Curio aims to provide FDA-approved digital therapeutics for women’s health conditions, starting with postpartum depression: the focus of its flagship product, Stella™, which is a suite of tools focused on PPD. Stella-p, is available to those at risk for developing postpartum depression, Stella-t will be offered to those who have already been diagnosed with PPD, and Stella-d, the diagnostic, is an AI tool that help identify women who could benefit from either Stella-p or Stella-t. Because the company offers digital therapeutics, the Stella™ products can be addressed at a time, place — and even cost — convenient to the mother. She, in turn, will have access to the resources they offer, which include innovative, evidence-based interventions personalized to her needs, as well as behavioral therapy facilitation and clinical interventions, such as one-on-one sessions with a physician or nurse, communication between her and her healthcare team or family members, and connections to educational resources and a like-minded community.

We invested in Curio, though, not only because of the need for its Stella™ products but also for the range of solutions it hopes to offer women for a variety of mental health conditions — which 20% of women in the U.S have experienced in the past year alone — starting with postpartum depression and expanding to those around fertility and menopause. Curio’s products have shown to demonstrate effectiveness that is both statistically significant and clinically meaningful; the Stella™ PPD products specifically have already been studied in 1000+ women in a randomized clinical trial setting; and the FDA approval that Curio will seek for all its offerings, starting with Stella™, guarantees that each one will be safe, secure, and effective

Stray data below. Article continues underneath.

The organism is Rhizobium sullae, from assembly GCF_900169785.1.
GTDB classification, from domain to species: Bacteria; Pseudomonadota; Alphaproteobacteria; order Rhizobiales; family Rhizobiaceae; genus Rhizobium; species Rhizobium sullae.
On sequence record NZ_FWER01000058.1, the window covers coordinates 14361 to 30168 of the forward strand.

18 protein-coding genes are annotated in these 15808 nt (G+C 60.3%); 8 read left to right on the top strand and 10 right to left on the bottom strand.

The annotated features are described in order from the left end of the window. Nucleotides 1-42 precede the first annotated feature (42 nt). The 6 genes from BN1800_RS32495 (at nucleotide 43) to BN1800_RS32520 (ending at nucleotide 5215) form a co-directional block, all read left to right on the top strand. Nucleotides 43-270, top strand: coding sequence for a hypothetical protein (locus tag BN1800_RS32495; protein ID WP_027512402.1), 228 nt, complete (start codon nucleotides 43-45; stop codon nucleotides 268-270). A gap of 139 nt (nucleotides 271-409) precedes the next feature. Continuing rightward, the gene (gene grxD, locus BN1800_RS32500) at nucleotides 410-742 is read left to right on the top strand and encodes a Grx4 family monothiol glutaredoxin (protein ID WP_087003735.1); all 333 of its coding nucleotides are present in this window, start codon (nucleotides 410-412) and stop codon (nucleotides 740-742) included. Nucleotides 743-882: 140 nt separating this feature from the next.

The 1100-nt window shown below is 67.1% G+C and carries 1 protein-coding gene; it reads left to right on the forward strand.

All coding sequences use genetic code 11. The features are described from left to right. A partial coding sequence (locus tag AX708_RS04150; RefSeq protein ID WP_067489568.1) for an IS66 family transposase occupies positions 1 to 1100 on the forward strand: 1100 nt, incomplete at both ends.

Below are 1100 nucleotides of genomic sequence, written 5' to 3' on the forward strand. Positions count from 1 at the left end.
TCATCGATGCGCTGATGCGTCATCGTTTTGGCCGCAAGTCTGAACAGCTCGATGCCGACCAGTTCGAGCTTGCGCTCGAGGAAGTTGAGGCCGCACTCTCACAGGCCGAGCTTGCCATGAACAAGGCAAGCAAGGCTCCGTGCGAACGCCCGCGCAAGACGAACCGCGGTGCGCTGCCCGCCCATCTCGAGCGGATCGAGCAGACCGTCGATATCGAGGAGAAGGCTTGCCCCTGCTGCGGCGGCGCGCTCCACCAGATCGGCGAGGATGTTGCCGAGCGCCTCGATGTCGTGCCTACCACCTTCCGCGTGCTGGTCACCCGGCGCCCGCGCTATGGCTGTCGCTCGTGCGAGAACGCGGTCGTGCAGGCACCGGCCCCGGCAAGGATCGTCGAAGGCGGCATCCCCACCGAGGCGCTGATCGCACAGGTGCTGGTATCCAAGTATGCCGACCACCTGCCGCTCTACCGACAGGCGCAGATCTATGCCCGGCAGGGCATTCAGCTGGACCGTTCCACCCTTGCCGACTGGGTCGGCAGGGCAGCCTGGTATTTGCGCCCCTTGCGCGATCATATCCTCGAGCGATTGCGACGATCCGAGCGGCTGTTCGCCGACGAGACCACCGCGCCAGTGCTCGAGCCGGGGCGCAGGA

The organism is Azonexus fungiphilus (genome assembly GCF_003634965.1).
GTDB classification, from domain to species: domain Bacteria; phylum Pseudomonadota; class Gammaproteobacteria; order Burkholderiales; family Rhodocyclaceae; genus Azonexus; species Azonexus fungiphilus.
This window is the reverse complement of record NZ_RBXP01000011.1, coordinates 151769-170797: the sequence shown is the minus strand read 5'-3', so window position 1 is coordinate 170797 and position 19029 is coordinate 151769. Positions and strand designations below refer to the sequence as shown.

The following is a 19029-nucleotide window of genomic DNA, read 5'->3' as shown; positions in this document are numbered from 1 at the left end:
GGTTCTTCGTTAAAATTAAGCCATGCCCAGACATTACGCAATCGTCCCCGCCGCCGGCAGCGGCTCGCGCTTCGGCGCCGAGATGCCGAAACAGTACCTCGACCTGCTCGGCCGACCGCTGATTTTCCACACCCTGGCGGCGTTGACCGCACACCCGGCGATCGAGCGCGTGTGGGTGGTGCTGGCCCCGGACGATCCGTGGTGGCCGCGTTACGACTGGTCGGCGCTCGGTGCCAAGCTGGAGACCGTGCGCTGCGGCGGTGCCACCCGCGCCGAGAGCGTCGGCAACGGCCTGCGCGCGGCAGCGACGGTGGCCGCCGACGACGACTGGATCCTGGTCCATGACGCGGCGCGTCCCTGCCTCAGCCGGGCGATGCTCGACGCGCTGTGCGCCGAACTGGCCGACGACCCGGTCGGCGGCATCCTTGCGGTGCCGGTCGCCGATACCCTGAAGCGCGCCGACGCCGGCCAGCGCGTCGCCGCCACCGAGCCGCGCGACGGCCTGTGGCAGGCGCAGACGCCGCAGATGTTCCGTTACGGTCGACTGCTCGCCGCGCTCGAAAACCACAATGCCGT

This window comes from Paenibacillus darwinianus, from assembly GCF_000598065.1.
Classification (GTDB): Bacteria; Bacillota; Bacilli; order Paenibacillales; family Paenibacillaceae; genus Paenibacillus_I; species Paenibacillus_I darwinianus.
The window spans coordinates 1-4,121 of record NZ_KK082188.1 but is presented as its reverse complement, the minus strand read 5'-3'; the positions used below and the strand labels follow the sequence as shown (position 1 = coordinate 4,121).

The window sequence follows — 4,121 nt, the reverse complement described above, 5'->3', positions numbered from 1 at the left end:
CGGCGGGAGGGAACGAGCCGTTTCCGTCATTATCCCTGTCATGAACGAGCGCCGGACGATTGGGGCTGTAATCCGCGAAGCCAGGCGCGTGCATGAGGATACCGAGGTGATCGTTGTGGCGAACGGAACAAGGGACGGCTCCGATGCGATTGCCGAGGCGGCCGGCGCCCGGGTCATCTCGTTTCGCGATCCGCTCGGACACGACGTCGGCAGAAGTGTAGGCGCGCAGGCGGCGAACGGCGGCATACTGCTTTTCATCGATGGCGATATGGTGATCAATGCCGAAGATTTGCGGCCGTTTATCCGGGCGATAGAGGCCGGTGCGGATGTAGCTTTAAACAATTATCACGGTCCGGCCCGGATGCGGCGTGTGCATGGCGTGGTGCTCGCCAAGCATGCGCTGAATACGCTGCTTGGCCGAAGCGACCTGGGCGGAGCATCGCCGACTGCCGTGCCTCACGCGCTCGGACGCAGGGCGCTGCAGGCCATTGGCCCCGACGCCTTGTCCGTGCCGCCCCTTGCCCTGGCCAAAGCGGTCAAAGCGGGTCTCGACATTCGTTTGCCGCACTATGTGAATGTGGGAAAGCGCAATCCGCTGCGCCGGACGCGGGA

Curio’s CEO, Shailja Dixit, MD.

With Curio’s Stella™ products, women who are at an increased risk or are struggling with postpartum depression –won’t have to feel like they’re going through “hell” alone. Instead, , they can have solutions that are affordable, convenient, and effective and allow them to focus on — and enjoy — their new baby and their role as a mother.

At Avestria Ventures, we look for early-stage women’s health and female-led life science companies with products or technologies that improve healthcare quality and/or access, lower costs, induce clinical or behavioral change, are evidence based, have scalable commercialization plans, and have a sustainable competitive advantage. Know one? Contact us via our website, LinkedIn, or Twitter.

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Avestria Ventures

Avestria Ventures

Investing in early-stage women’s health and female-led life sciences companies.